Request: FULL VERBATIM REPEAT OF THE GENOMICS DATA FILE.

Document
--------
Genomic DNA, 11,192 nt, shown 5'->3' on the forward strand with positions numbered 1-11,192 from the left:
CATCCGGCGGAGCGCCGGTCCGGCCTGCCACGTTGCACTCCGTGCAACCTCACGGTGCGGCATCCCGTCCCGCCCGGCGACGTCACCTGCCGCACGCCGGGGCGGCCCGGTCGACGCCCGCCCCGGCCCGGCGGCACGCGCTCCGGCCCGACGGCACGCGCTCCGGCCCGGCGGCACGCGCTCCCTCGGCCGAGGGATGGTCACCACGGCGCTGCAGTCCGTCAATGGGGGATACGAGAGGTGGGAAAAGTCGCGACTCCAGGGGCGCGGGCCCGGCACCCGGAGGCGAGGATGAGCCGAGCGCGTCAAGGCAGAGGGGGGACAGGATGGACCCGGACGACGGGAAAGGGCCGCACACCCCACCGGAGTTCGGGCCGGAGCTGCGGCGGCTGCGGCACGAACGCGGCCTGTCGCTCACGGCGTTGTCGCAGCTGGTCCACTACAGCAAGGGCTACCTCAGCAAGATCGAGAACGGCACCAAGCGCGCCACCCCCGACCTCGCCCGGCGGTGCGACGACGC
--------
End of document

Genomic DNA, 11,192 nt, shown 5'->3' on the forward strand with positions numbered 1-11,192 from the left:
CATCCGGCGGAGCGCCGGTCCGGCCTGCCACGTTGCACTCCGTGCAACCTCACGGTGCGGCATCCCGTCCCGCCCGGCGACGTCACCTGCCGCACGCCGGGGCGGCCCGGTCGACGCCCGCCCCGGCCCGGCGGCACGCGCTCCGGCCCGACGGCACGCGCTCCGGCCCGGCGGCACGCGCTCCCTCGGCCGAGGGATGGTCACCACGGCGCTGCAGTCCGTCAATGGGGGATACGAGAGGTGGGAAAAGTCGCGACTCCAGGGGCGCGGGCCCGGCACCCGGAGGCGAGGATGAGCCGAGCGCGTCAAGGCAGAGGGGGGACAGGATGGACCCGGACGACGGGAAAGGGCCGCACACCCCACCGGAGTTCGGGCCGGAGCTGCGGCGGCTGCGGCACGAACGCGGCCTGTCGCTCACGGCGTTGTCGCAGCTGGTCCACTACAGCAAGGGCTACCTCAGCAAGATCGAGAACGGCACCAAGCGCGCCACCCCCGACCTCGCCCGGCGGTGCGACGACGC